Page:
Star Wars Does Not Have A Director Problem

Star Wars Does Not Have A Director Problem

A report came out saying Star Wars has been all white men working on the series - but diversity can't be enforced.
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Recently, a report came out that Star Wars writers and directors have been 96% white men. Leigh Brackett, who wrote the first draft of The Empire Strikes Back before her death in 1978, is the only woman who has worked in those capacities on the films. And many have started pushing for Lucasfilm to hire on a woman or non-white director for one of the several Star Wars films coming out between now and whenever people get tired of them. But pushing for it is more of a hindrance than a help for production work. Simply put, the job should go to whoever has the most talent and best vision for the film, regardless of who. So with that in mind, let's look into the behind-the-scenes jobs and see whether it's an actual issue with the movies, or just complaining about nothing.

So far, not counting the made-for-TV-but-released-in-theaters-overseas Ewok Adventure movies from the 1980s, there has been ten Star Wars movies, with an eleventh on the way. Of these ten, four were directed by George Lucas, who also wrote those same four, and co-wrote/worked on the story of an additional two, three if you include his involvement with The Clone Wars cartoon as part of the writing on the pilot movie. J.J. Abrams is director and co-writer of The Force Awakens, as well as the yet to be released Episode IX, while Rian Johnson is in charge of an entire trilogy due to his work on The Last Jedi. Including Solo: A Star Wars Story, Lawrence Kasdan has written four installments in the series. It seems like it's not a matter of “hey let's hire the same guy,” but rather it is bringing people back to help guide the story so it all fits perfectly together. As much as I enjoyed The Last Jedi, it does seem more of it's own story than the middle step between The Force Awakens and IX, and I think that comes down to Kasdan and Abrams not being involved in the planning stages beyond the first scene of Luke Skywalker. Despite the male teams, it should be noted that since 2012, Kathleen Kennedy, who produced many of Steven Spielberg's movies, has been in charge of Lucasfilm and is the final say on the individual Star Wars movies. So regardless of whether or not the director is male, a woman is still the one signing the paycheck.

And this is Star Wars – strong female characters define it just as much as the Force or the Millennium Falcon. Princess Leia, Padme Amidala, Rey, Jyn Erso, Ahsoka Tano, Rose Tico, Sabine Wren, and Hera Snydulla are all major players in the series, some in cartoons, others in live action films. A New Hope, despite some now feeling only women can write strong women, was written by George Lucas and features a princess who pretty much saves herself after the heroes open her cell door. Jyn Erso saves the Rebellion and the galaxy at that by stealing the Death Star plans and transmitting them back to Tantive IV. Rey brought Luke Skywalker back to the Force, as well as getting the Resistance to escape the First Order approach on Crait. Basically, the production teams seem to have no effect on the characters, especially not female ones. For over forty years, girls have looked up to Princess Leia – and yeah the metal bikini is kind of demeaning, but it's supposed to be, Jabba the Hutt isn't the kind of gangster to let his slaves dress like royalty. There's even a series of dolls and short animation based around these iconic female characters, Forces of Destiny.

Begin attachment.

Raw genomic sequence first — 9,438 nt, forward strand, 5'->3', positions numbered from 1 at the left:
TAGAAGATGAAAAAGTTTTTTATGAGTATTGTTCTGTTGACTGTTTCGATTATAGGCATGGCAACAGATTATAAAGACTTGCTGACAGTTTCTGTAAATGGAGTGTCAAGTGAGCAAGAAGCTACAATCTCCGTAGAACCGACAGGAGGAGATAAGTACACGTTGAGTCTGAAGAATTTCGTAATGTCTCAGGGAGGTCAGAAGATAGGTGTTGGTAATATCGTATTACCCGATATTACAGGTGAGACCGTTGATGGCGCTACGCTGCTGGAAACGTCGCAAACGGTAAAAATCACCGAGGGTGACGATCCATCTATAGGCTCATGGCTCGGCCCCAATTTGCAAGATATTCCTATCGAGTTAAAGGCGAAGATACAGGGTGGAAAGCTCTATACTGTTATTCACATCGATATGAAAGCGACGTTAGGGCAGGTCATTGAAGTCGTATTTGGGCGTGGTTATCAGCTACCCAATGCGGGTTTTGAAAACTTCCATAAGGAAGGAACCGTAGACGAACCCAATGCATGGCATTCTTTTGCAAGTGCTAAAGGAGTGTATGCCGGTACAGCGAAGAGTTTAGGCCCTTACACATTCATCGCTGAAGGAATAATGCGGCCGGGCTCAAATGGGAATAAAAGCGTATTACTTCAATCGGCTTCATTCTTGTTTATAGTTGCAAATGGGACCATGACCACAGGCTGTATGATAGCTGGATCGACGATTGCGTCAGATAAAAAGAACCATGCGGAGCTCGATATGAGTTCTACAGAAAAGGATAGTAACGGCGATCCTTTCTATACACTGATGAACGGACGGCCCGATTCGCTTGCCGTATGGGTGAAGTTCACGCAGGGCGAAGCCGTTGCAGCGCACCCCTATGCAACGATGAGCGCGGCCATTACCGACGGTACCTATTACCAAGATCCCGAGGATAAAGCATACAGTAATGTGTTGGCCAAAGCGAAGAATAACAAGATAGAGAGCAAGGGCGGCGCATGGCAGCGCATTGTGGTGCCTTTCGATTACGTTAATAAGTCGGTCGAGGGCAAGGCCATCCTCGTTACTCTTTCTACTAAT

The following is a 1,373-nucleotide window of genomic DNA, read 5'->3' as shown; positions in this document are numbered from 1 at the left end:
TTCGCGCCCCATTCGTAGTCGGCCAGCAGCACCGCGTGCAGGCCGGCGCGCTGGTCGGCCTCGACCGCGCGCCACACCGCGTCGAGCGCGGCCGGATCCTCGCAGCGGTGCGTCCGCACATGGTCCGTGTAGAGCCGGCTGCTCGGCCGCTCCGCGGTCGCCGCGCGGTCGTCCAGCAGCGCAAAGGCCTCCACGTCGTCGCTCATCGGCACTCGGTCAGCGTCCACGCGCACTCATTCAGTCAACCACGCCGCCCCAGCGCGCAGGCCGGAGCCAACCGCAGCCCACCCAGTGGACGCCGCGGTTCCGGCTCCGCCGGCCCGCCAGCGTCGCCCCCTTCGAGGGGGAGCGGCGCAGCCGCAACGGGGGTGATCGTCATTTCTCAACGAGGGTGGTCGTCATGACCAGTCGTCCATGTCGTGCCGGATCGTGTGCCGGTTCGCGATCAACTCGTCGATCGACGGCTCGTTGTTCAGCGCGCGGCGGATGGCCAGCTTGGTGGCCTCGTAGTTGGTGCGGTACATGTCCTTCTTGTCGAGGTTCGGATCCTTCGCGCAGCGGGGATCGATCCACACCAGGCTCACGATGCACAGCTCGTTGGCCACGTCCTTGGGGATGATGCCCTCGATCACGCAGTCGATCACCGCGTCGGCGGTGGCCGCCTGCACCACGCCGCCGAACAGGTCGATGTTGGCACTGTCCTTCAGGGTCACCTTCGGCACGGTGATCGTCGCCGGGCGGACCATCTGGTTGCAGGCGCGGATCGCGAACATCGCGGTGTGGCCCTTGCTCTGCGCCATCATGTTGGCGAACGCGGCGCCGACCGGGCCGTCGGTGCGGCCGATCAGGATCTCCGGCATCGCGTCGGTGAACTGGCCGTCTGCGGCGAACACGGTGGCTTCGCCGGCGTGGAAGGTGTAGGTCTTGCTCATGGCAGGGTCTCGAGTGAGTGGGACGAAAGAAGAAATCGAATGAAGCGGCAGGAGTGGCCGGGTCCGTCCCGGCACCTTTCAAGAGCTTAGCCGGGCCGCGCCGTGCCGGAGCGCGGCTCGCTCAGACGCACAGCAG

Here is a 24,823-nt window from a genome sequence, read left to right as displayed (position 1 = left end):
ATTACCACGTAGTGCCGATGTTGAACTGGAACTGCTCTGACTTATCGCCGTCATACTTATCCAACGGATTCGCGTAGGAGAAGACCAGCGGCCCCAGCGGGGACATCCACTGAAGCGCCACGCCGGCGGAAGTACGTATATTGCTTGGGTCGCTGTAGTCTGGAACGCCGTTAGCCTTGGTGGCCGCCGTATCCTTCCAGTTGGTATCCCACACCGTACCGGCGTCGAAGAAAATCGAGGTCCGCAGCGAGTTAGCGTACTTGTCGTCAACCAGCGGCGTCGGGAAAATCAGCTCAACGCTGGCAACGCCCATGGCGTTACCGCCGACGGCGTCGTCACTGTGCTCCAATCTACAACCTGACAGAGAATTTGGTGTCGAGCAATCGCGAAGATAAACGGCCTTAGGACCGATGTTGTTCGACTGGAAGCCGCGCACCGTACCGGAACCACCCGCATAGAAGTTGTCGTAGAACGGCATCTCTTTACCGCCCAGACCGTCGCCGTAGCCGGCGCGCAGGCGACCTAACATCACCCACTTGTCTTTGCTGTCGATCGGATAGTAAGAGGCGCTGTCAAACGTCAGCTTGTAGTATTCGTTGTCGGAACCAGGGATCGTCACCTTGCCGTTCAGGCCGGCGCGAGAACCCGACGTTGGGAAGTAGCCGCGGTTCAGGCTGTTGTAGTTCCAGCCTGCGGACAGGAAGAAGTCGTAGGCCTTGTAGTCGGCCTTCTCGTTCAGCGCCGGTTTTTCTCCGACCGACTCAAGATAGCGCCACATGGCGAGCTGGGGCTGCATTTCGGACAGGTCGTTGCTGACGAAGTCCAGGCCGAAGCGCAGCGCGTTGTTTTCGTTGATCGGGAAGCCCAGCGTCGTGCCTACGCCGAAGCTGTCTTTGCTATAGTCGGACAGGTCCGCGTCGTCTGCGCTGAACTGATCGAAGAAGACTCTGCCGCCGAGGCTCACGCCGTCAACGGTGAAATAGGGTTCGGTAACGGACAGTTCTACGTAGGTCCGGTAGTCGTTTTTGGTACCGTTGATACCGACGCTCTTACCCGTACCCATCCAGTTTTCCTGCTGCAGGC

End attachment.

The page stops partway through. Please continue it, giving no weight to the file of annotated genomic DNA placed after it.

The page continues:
Would I like to see Jordan Peele or Patty Jenkins write/direct a Star Wars movie? Of course I would, they're all talented directors in their own right, race or gender means nothing. While race really isn't a big hurdle to jump over in Hollywood anymore, we do need to consider that there aren't too many female directors in the business right now. Sure, we have Greta Gerwig and Kathryn Bigelow, but they both seem to do more character dramas than sci-fi action with a little drama. We need to show young girls who want to work in filmmaking that they can direct whatever movie they want, and not try and pull them towards just writing or acting. We also cannot be saying that they should hire a woman or a non-white director who hasn't already made a name for themselves somehow, because Star Wars isn't really a first-time-directing thing. If you want to see a woman direct one, then help young female filmmakers get their names out in the city of stars.